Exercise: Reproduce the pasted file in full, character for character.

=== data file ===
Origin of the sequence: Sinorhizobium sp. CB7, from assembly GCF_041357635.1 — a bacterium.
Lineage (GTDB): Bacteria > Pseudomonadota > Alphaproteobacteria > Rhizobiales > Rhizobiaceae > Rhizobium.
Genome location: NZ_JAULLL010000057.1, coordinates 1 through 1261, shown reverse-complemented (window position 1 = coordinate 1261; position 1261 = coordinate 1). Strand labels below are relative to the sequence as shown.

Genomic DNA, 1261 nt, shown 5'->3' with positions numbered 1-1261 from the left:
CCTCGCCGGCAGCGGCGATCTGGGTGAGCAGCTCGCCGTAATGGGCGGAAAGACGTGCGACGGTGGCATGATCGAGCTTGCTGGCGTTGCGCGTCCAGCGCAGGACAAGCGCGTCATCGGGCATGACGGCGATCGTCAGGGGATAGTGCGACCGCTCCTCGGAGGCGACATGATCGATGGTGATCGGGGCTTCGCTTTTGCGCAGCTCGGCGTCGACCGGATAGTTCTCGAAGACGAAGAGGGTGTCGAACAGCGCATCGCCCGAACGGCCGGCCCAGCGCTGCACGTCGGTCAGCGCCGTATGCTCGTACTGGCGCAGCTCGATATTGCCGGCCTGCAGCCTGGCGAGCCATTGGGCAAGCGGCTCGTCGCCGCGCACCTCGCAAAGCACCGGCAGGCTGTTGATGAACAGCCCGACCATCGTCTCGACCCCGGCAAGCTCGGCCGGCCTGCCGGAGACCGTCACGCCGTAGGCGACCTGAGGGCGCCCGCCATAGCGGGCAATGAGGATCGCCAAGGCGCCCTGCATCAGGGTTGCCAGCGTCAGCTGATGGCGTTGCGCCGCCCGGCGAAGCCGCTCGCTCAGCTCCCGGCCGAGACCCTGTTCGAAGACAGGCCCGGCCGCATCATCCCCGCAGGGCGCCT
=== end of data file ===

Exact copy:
Origin of the sequence: Sinorhizobium sp. CB7, from assembly GCF_041357635.1 — a bacterium.
Lineage (GTDB): Bacteria > Pseudomonadota > Alphaproteobacteria > Rhizobiales > Rhizobiaceae > Rhizobium.
Genome location: NZ_JAULLL010000057.1, coordinates 1 through 1261, shown reverse-complemented (window position 1 = coordinate 1261; position 1261 = coordinate 1). Strand labels below are relative to the sequence as shown.

Genomic DNA, 1261 nt, shown 5'->3' with positions numbered 1-1261 from the left:
CCTCGCCGGCAGCGGCGATCTGGGTGAGCAGCTCGCCGTAATGGGCGGAAAGACGTGCGACGGTGGCATGATCGAGCTTGCTGGCGTTGCGCGTCCAGCGCAGGACAAGCGCGTCATCGGGCATGACGGCGATCGTCAGGGGATAGTGCGACCGCTCCTCGGAGGCGACATGATCGATGGTGATCGGGGCTTCGCTTTTGCGCAGCTCGGCGTCGACCGGATAGTTCTCGAAGACGAAGAGGGTGTCGAACAGCGCATCGCCCGAACGGCCGGCCCAGCGCTGCACGTCGGTCAGCGCCGTATGCTCGTACTGGCGCAGCTCGATATTGCCGGCCTGCAGCCTGGCGAGCCATTGGGCAAGCGGCTCGTCGCCGCGCACCTCGCAAAGCACCGGCAGGCTGTTGATGAACAGCCCGACCATCGTCTCGACCCCGGCAAGCTCGGCCGGCCTGCCGGAGACCGTCACGCCGTAGGCGACCTGAGGGCGCCCGCCATAGCGGGCAATGAGGATCGCCAAGGCGCCCTGCATCAGGGTTGCCAGCGTCAGCTGATGGCGTTGCGCCGCCCGGCGAAGCCGCTCGCTCAGCTCCCGGCCGAGACCCTGTTCGAAGACAGGCCCGGCCGCATCATCCCCGCAGGGCGCCT